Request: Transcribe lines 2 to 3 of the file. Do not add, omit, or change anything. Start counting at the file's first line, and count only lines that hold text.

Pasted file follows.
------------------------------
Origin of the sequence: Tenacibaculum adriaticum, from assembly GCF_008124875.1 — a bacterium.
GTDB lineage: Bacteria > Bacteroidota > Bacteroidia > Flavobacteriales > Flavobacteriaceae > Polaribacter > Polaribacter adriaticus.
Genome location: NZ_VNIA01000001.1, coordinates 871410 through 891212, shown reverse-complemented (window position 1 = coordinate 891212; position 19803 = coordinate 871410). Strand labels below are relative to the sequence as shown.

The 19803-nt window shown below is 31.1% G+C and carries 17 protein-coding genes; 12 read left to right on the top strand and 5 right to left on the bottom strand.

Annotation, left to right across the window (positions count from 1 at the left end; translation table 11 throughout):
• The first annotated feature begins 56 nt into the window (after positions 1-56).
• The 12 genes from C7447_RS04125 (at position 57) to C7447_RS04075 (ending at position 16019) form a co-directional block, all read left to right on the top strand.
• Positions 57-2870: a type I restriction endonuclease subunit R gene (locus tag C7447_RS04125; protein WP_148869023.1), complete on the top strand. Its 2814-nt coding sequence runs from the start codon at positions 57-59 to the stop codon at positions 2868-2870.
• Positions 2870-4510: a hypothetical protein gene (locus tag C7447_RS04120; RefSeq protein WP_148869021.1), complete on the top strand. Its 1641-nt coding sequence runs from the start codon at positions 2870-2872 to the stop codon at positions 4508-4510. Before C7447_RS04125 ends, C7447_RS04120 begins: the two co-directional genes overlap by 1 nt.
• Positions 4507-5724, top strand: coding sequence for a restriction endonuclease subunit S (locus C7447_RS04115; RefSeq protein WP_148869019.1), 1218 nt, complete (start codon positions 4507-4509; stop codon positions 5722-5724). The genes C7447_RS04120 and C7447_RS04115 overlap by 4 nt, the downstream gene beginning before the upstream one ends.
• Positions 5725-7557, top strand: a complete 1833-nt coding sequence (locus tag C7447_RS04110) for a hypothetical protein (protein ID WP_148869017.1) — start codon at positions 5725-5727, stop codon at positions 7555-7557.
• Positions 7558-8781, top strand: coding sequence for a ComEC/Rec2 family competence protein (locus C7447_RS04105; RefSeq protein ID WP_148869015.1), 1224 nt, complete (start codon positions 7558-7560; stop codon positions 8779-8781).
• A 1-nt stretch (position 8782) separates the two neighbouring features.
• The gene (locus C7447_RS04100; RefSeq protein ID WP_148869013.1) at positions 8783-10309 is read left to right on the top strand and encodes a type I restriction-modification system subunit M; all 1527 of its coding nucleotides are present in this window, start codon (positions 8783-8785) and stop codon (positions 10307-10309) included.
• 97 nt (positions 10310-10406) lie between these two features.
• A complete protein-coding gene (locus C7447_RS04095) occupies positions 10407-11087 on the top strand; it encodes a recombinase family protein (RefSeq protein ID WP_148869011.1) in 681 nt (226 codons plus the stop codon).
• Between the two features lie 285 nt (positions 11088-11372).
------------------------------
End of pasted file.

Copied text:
GTDB lineage: Bacteria > Bacteroidota > Bacteroidia > Flavobacteriales > Flavobacteriaceae > Polaribacter > Polaribacter adriaticus.
Genome location: NZ_VNIA01000001.1, coordinates 871410 through 891212, shown reverse-complemented (window position 1 = coordinate 891212; position 19803 = coordinate 871410). Strand labels below are relative to the sequence as shown.